I Made My Excuses and Left

Writers - Tennant/Lowe
First released - 2006
Original album - Fundamental
Producer - Trevor Horn
Subsequent albums - (none)
Other releases - (none)

The lengthy opening passage of this track—which Neil has described as his favorite on the album—may seem mystifying until you understand its origin. According to the April 2005 issue of Literally, this song, written in early 2005, "was built around a melody and vocal line Chris sung into his Nokia mobile phone as he was walking home over Waterloo Bridge in the rain." Chris is quite pleased that he and Neil stayed with what he had originally sung: "So I have got perfect pitch, everyone, despite what the critics might say." Chris can still be heard there in the opening, the comparatively low quality of the original recording of his voice lending it a haunting air that contributes greatly to the almost palpable mood of sorrow that pervades the song. As for the words he's singing: "I'm all alone again—I'm all alone."

The song's lyrical theme seems relatively simple and straightforward compared to the two that precede it. Partly inspired by the true story of Cynthia Lennon happening upon John and Yoko sitting together and realizing immediately that her marriage was over, it's an achingly sad tale in which the narrator suddenly discovers that the person he (or she) loves is actually in love with someone else. Neil provides a succinct, brilliant description of the ensuing discomfort: "A silence filled the room, awkward as an elephant." Too proud to become a "supplicant" (that is, a beggar) for love, the narrator simply performs the act described in the title, making polite, face-saving excuses and leaving the other two to themselves. Together, Neil's lyrics and Chris's melody—both equally plaintive—make for an absolutely heartbreaking combination. In fact, Chris may have had a significant hand in composing the lyrics as well, as suggested in some comments he made about this song during the 2016 BBC Radio documentary about their career.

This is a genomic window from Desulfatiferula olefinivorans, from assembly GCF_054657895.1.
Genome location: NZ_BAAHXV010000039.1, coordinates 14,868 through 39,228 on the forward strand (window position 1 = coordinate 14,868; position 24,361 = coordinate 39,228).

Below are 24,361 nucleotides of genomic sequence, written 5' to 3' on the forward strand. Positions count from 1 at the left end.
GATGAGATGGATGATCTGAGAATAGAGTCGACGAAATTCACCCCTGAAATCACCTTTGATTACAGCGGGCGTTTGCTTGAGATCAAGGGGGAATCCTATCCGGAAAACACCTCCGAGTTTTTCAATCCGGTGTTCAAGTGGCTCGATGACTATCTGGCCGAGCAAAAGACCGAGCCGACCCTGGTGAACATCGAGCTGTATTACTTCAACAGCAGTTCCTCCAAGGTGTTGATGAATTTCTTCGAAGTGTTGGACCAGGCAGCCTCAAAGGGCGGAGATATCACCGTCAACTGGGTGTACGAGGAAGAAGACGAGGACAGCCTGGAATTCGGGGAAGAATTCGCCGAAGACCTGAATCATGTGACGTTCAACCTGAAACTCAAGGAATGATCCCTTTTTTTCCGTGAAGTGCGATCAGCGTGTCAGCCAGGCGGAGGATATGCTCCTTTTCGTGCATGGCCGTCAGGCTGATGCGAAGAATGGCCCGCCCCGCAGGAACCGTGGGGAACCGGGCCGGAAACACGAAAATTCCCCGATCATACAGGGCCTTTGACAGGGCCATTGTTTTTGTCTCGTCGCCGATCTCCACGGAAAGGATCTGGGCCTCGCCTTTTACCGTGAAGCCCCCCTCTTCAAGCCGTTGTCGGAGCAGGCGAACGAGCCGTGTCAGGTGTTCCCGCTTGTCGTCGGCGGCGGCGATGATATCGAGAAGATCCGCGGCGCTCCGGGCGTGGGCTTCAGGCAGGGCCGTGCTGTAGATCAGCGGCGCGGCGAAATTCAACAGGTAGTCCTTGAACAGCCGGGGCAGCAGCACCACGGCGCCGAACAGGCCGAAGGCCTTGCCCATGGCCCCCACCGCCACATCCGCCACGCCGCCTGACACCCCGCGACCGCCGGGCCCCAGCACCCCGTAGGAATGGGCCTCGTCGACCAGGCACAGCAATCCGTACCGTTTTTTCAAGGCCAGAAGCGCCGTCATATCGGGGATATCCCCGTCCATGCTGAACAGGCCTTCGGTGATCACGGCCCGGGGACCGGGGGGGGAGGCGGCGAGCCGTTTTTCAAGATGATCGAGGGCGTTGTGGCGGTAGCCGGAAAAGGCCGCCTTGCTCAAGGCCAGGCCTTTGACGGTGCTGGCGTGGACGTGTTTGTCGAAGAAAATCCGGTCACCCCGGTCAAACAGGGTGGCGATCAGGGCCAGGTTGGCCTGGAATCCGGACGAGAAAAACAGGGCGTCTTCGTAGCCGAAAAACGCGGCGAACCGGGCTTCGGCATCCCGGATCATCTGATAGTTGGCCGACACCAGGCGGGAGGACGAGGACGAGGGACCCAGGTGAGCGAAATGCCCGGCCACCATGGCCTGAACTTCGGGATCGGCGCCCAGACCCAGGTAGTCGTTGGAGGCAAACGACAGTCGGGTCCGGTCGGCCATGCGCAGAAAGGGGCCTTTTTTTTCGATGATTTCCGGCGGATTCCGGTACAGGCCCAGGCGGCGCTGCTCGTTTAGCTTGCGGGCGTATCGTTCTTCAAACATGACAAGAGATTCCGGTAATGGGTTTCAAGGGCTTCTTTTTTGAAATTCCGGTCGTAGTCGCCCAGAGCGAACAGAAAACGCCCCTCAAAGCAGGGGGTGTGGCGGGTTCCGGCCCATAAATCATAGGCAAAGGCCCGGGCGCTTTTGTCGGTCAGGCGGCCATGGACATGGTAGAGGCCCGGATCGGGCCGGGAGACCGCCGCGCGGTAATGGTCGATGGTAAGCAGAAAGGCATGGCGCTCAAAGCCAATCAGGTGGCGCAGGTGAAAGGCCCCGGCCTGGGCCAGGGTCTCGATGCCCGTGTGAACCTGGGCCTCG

The final verse ("So long ago…") indicates that this narrative is a reminiscence of a painful event that happened quite some time previously—and that the pain, though lessened with time, can nevertheless recur upon contemplation of the event. The perplexing line "It all begins again, defying your excuses" might suggest that much of that pain stems from profound retrospective regret over not having done something very different in that situation. That and the fact that such excuses fool no one—least of all the person who makes them. On the other hand, one of my site visitors has described to me how, to his ears, that final line sounds somewhat hopeful, or at least determined: how after the end of a love affair you need to pick yourself up and try again. I can see how it could carry that meaning. Neil, in fact, has verified that he, too, regards it as a somewhat happy ending.

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